IT IS hard to imagine an event as drenched in historical irony as the crash of the Polish head of state's plane in Smolensk at the weekend. President Kaczynski was on his way to commemorate the 70th anniversary of the massacre at Katyn, where the then Soviet secret police, the NKVD, massacred 20,000 Polish army officers.
Even under communism, when Poland was expected to act as a loyal ally to Moscow, the issue of Katyn was never far from the surface. There are few better illustrations of the trauma which these events inflicted on Polish consciousness than Andrzej Wajda's film released last year about the massacre: the father of Poland's greatest film director was among those murdered in the forests near Smolensk.
For many Poles, this appalling crime was the defining moment in their troubled relations with Russia during the 20th century. But for decades Moscow lied that Hitler, and not Stalin, was responsible for the murders. There has never been any love lost between the Russians and the Poles.
While President Gorbachev had acknowledged Russian responsibility for the crime in 1990, in the past decade Moscow appeared once again to downplay Stalin's role in the tragedy. And so it was understandable that as soon as the news broke on Saturday about the plane going down, rumours spread rapidly in Poland and beyond that the crash could not have been a simple accident -- there had to be a conspiracy behind it. And to judge by history, it must be a Russian conspiracy.
Indeed, in a previous era, a catastrophe of this magnitude may well have triggered a violent change in government, a military coup or even full-scale war.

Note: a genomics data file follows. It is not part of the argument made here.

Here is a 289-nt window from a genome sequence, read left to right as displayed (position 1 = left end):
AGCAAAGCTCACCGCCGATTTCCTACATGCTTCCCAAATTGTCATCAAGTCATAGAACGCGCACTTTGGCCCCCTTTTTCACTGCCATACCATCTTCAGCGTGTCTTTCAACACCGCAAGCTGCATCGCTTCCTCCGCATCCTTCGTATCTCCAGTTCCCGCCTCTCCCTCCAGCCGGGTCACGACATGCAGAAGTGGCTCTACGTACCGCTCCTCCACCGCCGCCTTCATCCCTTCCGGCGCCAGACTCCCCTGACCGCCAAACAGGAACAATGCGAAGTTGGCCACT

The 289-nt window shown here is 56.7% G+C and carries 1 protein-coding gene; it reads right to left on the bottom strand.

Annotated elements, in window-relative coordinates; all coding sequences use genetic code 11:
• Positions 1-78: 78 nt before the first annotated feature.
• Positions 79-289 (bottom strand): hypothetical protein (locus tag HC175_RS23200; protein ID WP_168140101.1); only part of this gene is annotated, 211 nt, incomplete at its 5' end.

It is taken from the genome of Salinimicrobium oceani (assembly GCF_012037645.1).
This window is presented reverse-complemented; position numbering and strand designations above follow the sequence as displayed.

But the reaction in both Poland and Russia to Saturday's events testify to the profound changes in Europe since the fall of the Berlin Wall over the past 20 years. The Poles have shown great dignity in their loss while Russia's sympathy for Poland's distress has been genuine, moving and, to many, unexpected.
Democracy and stability have replaced autocracy and uncertainty as the primary political forces in the region.
Moscow's response also suggests that in the past two years the tense relationship between Russia and Poland has benefited greatly from President Obama's decision to "hit the rest button" in Washington's dealings with Moscow.
Since the weekend, the Poles may have been grief-stricken and anxious but the country has shown no signs of panic. The speaker of parliament has quietly taken over the presidency, as the nation's constitution dictates, while the deputy head of the military has assumed the role of his late superior. There has been no fractious jockeying for power as might once have been the case.
Instead, there has been a unity of purpose among Poles to adhere to the rules of democracy and the constitution.
This is not Poland's achievement alone. From the minute communism was swept away in Poland, the European Union began to invest considerable effort and funds in establishing the rule of law throughout Eastern Europe. …